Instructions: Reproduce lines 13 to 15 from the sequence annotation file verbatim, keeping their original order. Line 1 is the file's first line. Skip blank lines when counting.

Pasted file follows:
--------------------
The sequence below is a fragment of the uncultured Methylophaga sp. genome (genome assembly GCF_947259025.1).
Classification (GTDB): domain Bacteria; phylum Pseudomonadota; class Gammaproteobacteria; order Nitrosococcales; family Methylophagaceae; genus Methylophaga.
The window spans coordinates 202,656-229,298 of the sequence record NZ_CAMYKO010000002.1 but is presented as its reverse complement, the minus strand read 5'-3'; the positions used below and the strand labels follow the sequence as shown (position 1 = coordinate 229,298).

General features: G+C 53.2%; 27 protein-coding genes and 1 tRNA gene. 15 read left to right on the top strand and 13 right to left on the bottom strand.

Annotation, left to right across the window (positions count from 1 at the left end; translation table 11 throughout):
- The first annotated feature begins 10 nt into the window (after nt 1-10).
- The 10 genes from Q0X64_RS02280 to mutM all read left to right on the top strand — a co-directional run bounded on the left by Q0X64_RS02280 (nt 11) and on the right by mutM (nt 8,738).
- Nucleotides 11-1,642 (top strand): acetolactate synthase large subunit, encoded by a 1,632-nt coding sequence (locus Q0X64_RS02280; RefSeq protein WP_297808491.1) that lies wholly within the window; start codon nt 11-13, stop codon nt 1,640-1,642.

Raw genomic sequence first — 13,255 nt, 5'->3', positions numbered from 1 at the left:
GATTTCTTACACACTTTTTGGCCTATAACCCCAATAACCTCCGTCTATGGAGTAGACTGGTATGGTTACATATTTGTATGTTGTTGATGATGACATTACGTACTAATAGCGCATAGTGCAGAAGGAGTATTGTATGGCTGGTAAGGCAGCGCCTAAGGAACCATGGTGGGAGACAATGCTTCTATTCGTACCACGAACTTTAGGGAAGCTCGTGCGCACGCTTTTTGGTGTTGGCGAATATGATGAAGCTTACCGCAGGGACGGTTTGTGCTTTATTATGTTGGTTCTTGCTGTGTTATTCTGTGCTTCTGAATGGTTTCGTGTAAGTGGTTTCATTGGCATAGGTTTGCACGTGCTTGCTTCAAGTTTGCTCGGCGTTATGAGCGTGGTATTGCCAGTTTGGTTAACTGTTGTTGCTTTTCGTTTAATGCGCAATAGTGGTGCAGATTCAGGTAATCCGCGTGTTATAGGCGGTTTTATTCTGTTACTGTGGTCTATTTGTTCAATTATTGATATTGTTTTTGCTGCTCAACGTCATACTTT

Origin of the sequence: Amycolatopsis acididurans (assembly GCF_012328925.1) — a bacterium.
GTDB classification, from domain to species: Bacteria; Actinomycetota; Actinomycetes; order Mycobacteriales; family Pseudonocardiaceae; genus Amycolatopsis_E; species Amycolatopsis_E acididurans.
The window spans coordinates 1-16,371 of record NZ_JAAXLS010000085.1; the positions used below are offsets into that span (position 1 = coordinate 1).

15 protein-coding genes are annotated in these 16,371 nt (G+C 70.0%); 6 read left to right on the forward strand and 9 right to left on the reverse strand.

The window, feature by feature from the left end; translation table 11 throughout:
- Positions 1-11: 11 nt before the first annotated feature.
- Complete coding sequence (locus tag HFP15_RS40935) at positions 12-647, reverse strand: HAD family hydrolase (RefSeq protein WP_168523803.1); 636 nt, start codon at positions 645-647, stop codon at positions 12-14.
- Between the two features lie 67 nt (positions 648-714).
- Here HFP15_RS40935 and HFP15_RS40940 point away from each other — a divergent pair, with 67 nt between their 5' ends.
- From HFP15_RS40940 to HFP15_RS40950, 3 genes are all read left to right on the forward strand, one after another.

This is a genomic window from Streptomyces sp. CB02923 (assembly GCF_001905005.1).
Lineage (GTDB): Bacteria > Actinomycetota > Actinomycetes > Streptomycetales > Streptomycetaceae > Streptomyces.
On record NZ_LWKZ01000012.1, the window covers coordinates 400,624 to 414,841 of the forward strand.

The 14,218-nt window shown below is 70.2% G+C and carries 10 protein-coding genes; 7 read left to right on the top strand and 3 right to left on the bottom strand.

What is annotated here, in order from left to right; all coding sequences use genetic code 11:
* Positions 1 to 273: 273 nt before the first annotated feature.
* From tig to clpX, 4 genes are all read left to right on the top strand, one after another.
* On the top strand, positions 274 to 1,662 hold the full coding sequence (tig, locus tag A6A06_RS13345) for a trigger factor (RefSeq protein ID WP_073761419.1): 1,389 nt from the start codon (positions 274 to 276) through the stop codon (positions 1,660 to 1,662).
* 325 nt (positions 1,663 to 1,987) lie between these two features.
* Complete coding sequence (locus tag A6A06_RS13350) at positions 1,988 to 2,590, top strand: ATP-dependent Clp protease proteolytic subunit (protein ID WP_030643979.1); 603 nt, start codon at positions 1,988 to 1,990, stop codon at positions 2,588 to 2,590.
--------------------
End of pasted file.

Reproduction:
The window spans coordinates 1-16,371 of record NZ_JAAXLS010000085.1; the positions used below are offsets into that span (position 1 = coordinate 1).

15 protein-coding genes are annotated in these 16,371 nt (G+C 70.0%); 6 read left to right on the forward strand and 9 right to left on the reverse strand.

The window, feature by feature from the left end; translation table 11 throughout: